TECHNOLOGY is great when it works. When it doesn’t, it is a mind-numbing, business killing, debilitating nightmare.
None of these thoughts is very original, but I am prompted to utter them because of a chain of telecommunications challenges that have dominated my week.
First the landline in and out of our house went dead, overnight Monday to Tuesday. I used my mobile to telephone BT who supply the service and found myself talking to a nice young lady, by the sound of her, in Bangalore.
I pointed out I was paying for the phone call, so she agreed to ring me back. When she did, and while she had me on the phone, she did a diagnostic and found that BT had an “underground” problem. It could not be fixed straight away as a contractor had to be called in.
I had no choice but to accept this, forgetting that the internet line on which both my, and my wife’s, businesses depend used the BT lines. So that jacked up the scale of the problem.
I phoned Bangalore again. They repeated there was no hope of repair until Friday. Then we started getting phone calls on the landline. But when we tried to ring out the line was so crackly that it was impossible to conduct a conversation.
The internet was lost most of the time, although flickered on tantalisingly now and then.
On Wednesday morning my mobile stopped sending SMS messages, commonly known as texts. All attempts met with the little red cross that means a message has not been sent.
I couldn’t use BT to phone the company which supplies my mobile service, Vodafone, as recommended, so had to ring on the mobile. That meant they had to talk me through the procedure, then ring off and then ring me back to see if it worked.
The SMS had apparently lost network connection, although how it could do this and still make calls was beyond me and the nice young man, from Cairo in Egypt this time, who talked me through the process. We ended up shouting at each other, in an entirely friendly way, across the world’s airwaves down my crackly BT line.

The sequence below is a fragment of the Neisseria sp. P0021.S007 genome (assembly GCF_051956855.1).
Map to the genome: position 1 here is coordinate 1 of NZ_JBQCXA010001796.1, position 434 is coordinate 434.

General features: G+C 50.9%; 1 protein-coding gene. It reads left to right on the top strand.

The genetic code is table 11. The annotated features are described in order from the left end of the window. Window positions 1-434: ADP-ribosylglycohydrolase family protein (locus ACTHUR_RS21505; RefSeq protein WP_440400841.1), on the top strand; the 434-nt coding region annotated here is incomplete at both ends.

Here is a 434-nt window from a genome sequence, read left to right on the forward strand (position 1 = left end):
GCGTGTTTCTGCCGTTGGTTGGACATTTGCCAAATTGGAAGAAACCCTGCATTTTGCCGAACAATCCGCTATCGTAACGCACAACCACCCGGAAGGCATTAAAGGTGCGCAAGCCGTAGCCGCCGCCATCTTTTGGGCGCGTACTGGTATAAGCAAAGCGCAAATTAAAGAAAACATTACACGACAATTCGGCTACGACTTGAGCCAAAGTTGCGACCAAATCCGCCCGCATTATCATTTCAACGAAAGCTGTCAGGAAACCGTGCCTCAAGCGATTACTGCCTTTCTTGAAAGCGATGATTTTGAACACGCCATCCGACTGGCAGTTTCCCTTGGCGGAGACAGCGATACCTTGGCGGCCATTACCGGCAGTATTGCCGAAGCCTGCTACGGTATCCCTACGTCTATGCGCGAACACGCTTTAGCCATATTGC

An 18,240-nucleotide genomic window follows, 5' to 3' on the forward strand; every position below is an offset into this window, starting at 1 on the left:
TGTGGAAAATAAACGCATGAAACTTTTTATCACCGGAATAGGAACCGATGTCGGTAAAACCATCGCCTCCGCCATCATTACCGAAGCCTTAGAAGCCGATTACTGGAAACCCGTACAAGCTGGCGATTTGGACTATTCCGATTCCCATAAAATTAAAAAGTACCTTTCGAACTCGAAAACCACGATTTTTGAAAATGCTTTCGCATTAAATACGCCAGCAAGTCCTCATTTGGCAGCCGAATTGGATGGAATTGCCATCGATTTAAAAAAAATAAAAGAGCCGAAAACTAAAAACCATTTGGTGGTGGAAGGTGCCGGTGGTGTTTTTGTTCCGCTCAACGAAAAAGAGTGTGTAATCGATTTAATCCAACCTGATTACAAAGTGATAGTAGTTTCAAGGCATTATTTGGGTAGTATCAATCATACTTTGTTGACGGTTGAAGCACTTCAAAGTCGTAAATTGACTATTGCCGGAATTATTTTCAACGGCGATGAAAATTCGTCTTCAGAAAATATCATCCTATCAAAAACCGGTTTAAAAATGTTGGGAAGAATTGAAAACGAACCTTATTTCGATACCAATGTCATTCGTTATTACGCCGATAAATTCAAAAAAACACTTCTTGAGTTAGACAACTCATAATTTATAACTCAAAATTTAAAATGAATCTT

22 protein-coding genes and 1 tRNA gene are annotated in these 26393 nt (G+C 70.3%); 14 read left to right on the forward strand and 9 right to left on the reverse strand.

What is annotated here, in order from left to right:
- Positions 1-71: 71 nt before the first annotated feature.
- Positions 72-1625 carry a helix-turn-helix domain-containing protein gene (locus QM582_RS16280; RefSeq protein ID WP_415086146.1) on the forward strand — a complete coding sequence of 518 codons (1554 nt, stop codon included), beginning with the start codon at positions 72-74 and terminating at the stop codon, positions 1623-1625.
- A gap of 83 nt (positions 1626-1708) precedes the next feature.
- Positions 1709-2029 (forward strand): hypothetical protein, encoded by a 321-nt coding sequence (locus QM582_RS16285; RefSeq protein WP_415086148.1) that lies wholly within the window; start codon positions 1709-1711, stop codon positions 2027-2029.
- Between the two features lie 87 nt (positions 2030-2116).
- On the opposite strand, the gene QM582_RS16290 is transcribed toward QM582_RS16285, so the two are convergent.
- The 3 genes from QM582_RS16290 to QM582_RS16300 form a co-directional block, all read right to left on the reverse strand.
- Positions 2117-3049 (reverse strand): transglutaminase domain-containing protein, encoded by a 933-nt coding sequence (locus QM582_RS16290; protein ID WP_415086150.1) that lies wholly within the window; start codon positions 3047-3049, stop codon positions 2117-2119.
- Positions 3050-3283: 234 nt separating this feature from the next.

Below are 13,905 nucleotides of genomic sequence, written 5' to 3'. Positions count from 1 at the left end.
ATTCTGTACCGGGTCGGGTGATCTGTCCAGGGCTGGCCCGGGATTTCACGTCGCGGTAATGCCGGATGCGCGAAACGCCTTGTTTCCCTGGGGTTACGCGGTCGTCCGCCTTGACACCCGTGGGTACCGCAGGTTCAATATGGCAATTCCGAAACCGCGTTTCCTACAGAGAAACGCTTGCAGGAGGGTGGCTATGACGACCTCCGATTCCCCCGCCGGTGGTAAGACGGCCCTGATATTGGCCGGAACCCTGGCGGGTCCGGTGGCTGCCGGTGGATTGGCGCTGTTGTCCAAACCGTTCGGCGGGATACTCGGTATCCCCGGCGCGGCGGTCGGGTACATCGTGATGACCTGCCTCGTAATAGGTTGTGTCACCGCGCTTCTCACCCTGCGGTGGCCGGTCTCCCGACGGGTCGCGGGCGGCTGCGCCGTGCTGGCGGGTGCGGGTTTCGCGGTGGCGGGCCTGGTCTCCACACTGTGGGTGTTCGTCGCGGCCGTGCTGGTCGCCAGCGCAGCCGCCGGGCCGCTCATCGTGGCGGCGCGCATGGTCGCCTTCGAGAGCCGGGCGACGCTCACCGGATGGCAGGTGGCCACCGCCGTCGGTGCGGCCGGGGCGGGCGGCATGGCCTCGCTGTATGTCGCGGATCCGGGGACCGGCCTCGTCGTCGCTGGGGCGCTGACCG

The solution worked, although the Vodafone signal continued to be weak and remains so.
On Thursday the telephone man arrived and used all his clever gizmos to find the fault, which turned out to be a tree interfering with the line 60 metres from my property. It was too high for his ladders so he, and we, had to wait for a cherry picker from another job.
This finally arrived Thursday tea-time and the BT line was restored, along with the Internet and no more crackly phone calls.
Two hours later the electricity went off all together, so the family stumbled around in the dark with torches, making frantic phone calls and being updated on the fault, which turned out to be caused by a fire in a sub-station. Electricity was restored two hours later.
By then I had given up all hope of getting any work done. From Bangalore to Cairo to Britain there were people tried to solve my telecommunications problems.
I lost three days all together. I couldn’t even post this blog until BT had sorted the “underground” cable, which turned out to be so over-ground they couldn’t reach it.
Before rural England gets too uptight about broadband speeds, perhaps it should insist that fundamental modern services, like mobiles, telephones, Internet and even electricity actually work at all.